CAUSAL CALCULUS AS AN ORACLE FOR INTERVENTIONS Z 1 W 1 X Z 2 Z 3 W 2 Y Suppose we wish to estimate the average causal effect of X on Y • Which subsets of variables need to be adjusted to obtain an unbiased estimate of ACE? • Is there a single variable that, if measured, would allow an unbiased estimate of ACE?

EFFECT OF WARM-UP ON INJURY (After Shrier & Platt, 2008) Watch out! ? ? ? Front Door No, no! Warm-up Exercises (X) Injury (Y)

THE MACHINERY OF CAUSAL CALCULUS Rule 1: Ignoring observations P(y | do{x}, z, w) = P(y | do{x}, w) Rule 2: Action/observation exchange P(y | do{x}, do{z}, w) = P(y | do{x}, z, w) Rule 3: Ignoring actions P(y | do{x}, do{z}, w) = P(y | do{x}, w)

DERIVATION IN CAUSAL CALCULUS Genotype (Unobserved) Smoking Tar Cancer P (c | do{s}) = t P (c | do{s}, t) P (t | do{s}) Probability Axioms = t P (c | do{s}, do{t}) P (t | do{s}) Rule 2 = t P (c | do{s}, do{t}) P (t | s) Rule 2 = t P (c | do{t}) P (t | s) Rule 3 = s t P (c | do{t}, s ) P (s | do{t}) P(t |s) Probability Axioms Rule 2 = P (c | t, s ) P (s | do{t}) P(t |s) s t = s t P (c | t, s ) P (s ) P(t |s) Rule 3

WHAT ELSE CAN CAUSAL CALCULUS DO FO US? Z 1 W 1 X Z 2 Z 3 W 2 Y • Equivalent models • Identifying Counterfactual queries (ETT, PC) • Mediation • Causes of Effects • External validity Finding instruments Is there an instrumental variable for the Z 3 Y relationship? Answer: No Can we turn Z 1 into an IV? Answer: Yes, condition on W 1.

WILL HAAVELMO'S LEGACY SURVIVE? Two attempted hijackings 1. The regressionism assault (1975 - 2000) Economic model is a parameterized family of joint distributions.

THE CAUSAL RENAISSANCE: VOCABULARY IN ECONOMICS From Hoover (2004) “Lost Causes”

WILL HAAVELMO'S LEGACY SURVIVE? Two attempted hijackings 1. The regressionism assault (1975 - 2000) Economic model is a parameterized family of joint distributions. 2. The “instrumentalism” assault (1995 - ) Economic analysis is a potential clinical trial with missing data (potential outcomes) and one treatment. Instruments are needed, no structure. 3. The structuralist defense Finding an instrument requires structural assumptions. The "experimentalists" choice of language deprives them from making those assumptions transparent.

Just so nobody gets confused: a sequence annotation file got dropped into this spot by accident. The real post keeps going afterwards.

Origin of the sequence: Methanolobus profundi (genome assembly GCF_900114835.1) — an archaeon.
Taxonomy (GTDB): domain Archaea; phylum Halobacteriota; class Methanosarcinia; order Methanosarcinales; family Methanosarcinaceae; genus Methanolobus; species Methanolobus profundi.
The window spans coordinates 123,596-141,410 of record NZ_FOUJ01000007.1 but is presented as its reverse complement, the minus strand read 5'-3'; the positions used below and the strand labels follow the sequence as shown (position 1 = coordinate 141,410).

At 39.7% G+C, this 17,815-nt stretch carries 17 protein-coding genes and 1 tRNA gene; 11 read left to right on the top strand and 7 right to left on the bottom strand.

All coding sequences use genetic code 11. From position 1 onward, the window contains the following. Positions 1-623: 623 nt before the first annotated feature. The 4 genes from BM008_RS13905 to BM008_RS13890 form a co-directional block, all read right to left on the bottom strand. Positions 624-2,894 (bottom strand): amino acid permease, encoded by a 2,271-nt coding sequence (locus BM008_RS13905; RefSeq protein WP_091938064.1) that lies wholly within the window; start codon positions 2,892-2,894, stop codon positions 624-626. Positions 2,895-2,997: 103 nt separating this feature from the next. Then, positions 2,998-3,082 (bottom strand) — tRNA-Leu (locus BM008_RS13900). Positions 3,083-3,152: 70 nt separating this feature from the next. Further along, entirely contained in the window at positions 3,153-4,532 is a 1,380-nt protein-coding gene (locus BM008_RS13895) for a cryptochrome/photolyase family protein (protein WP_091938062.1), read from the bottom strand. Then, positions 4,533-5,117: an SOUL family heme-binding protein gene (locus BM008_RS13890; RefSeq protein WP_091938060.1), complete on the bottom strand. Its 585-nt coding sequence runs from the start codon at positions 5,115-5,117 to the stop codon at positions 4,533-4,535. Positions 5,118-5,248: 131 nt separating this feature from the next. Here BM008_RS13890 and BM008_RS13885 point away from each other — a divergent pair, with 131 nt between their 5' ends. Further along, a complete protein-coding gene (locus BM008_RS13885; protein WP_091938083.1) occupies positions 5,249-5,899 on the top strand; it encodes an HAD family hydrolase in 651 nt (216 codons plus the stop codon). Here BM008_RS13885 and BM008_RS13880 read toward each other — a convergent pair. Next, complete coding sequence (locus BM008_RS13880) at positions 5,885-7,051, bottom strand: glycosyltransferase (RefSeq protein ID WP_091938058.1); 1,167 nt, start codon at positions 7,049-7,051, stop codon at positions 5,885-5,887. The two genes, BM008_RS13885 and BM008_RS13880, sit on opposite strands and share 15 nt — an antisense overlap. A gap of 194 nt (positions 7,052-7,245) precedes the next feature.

FORMULATING ASSUMPTIONS THREE LANGUAGES 1. English: Smoking (X), Cancer (Y), Tar (Z), Genotypes (U) U X 2. Counterfactuals: Z 3. Structural: X Z Y Y

THE STRUCTURAL-COUNTERFACTUAL SYMBIOSIS 1. Express theoretical assumptions in structural language. 2. Express queries in counterfactual language. 3. 3. Translate (1) into (2) for algebraic analysis, Or (2) into (1) for graphical analysis. 4. Use either graphical or algebraic machinery to answer the query in (2).

CONCLUSIONS • Formal basis for causal and counterfactual inference (complete) • Unification of the graphical, potential-outcome and structural equation approaches • Friendly and formal solutions to century-old problems and confusions.

CONCLUSIONS He is wise who bases causal inference on an explicit causal structure that is defensible on scientific grounds. After Haavelmo, 1943